Great Dinosaur Animation Coming to UK Terrestrial Television

March of the Dinosaurs, a two hour long documentary that tells the story of how some Cretaceous dinosaurs migrated hundreds of miles to exploit the rich feeding grounds of the far north, whilst other dinosaurs made the north and its freezing, dark winters their permanent home, is making its premiere on terrestrial television on Easter Saturday.

March of the Dinosaurs

The programme will be shown at 5pm on Saturday, April 23rd, clashing with the new series of Doctor Who (a deliberate ploy we think). The programmes is based on real scientific evidence that some types of dinosaurs migrated vast distances to exploit food reserves whilst others made the far north of America their permanent residence.

The story of the migration (an Edmontosaurus herd) is narrated by Stephen Fry.  It is a feature length animation that shows how dinosaurs lived more than seventy million years ago in the Arctic Circle.  To read about the research work that the programme is based upon: Dinosaurs of the Arctic.

Although the Arctic was warmer than it is today, much warmer in fact (during the Cretaceous there was no permanent ice at either the North or South poles), as winter sets in the high latitude means that the days become very short and in the middle of winter the land is in total darkness.  Plants die back, temperatures fall dramatically and the dinosaurs face a choice stay put or migrate south.

The programme follows the story of two young dinosaurs – Scar, a young vegetarian Edmontosaurus who hatched in the spring, and Patch, a young male feathered, raptor-like Troodon.  As a carnivore, Patch has fed all summer on baby Edmontosaurus.  Unfortunately for him his favourite food is shortly going to be heading south.

Troodon like Patch are equipped to cope through the winter and the film follows his stay in the harsh North. It will be survival of the fittest as they fight for the remaining food in the permanent darkness.  Everyone and everything is fair game.  Such scenarios are scene with extant animals today, such as the Arctic Fox which enjoys a time of plenty when the migrating birds arrive and nest, but the foxes face leaner times when the birds leave.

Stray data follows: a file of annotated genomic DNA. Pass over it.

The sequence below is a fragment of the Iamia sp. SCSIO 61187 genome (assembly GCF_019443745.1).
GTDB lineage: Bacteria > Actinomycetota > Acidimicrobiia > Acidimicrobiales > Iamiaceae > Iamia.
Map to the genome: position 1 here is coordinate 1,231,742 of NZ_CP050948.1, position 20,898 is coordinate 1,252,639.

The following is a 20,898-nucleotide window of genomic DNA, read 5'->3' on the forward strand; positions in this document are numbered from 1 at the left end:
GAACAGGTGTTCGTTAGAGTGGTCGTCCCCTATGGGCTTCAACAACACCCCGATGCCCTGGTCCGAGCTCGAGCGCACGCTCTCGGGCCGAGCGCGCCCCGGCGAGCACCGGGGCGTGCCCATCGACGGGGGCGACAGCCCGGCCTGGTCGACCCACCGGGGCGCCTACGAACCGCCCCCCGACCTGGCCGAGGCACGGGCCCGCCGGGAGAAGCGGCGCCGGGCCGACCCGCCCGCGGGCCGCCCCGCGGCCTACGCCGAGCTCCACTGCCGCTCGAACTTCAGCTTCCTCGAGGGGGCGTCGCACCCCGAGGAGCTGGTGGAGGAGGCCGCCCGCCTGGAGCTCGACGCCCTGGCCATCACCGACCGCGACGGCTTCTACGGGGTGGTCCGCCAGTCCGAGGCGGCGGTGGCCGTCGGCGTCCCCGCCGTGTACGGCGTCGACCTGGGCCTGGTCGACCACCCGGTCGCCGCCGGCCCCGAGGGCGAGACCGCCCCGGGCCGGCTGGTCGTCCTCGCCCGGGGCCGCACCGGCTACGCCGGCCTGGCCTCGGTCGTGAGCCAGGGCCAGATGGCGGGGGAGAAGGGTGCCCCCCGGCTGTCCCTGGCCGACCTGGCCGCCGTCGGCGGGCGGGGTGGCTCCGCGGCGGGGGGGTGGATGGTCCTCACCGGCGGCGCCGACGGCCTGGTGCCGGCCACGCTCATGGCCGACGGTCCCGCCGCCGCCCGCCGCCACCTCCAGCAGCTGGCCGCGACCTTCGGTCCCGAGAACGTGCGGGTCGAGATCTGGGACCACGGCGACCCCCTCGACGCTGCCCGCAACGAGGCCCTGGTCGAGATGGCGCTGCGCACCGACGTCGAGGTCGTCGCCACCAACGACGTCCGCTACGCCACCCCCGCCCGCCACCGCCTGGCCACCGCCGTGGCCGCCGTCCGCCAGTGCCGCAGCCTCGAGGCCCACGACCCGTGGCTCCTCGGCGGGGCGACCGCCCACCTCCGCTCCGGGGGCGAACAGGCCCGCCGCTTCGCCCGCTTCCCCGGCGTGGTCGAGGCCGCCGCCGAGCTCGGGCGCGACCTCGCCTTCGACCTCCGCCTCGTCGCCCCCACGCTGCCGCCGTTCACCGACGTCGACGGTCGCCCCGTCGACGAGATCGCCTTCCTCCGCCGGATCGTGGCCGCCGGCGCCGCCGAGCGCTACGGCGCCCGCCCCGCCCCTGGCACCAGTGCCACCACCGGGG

For Scar, his summer playground becomes a winter killing field as enemies patrol the darkness. The Gorgosaurus, a nine metre long relative of Tyrannosaurus rex, is the apex predator and the programme speculates on whether this theropod was a nocturnal hunter.  A new research paper has just been published that examined the orbits of dinosaur skulls for clues as to whether some meat-eating dinosaurs were nocturnal or diurnal, dromaeosaurs such as the troodontids may have been nocturnal hunters according to this new study.

The herd of Edmontosaurus must march south to avoid the worst of the winter weather, with little to eat their only option is to migrate in search of food.

An Illustration of an Edmontosaurus (Duck-billed dinosaur)

Picture credit: Everything Dinosaur

After one week the migrating herds have reached the edge of the Arctic forest but the open landscape is a hostile new world and Scar faces the new challenge of being exposed to snow.

After the Edmontosaurus have been moving south for almost a month, starvation and exhaustion are taking their toll. To Scar the herd has always meant safety, but the weaker ones begin to collapse and die around him, ending their lives as meat on the open plains.

Sounds like a fascinating documentary, one that is being shown on Easter Saturday at 5pm in the United Kingdom (London may be an hour later), but probably repeated over the next few days, a great treat for the Easter holidays.

For models and replicas of many of the dinosaurs featured in the programme, including Edmontosaurus (whilst stocks last): CollectA Deluxe Scale Prehistoric Animal Models.

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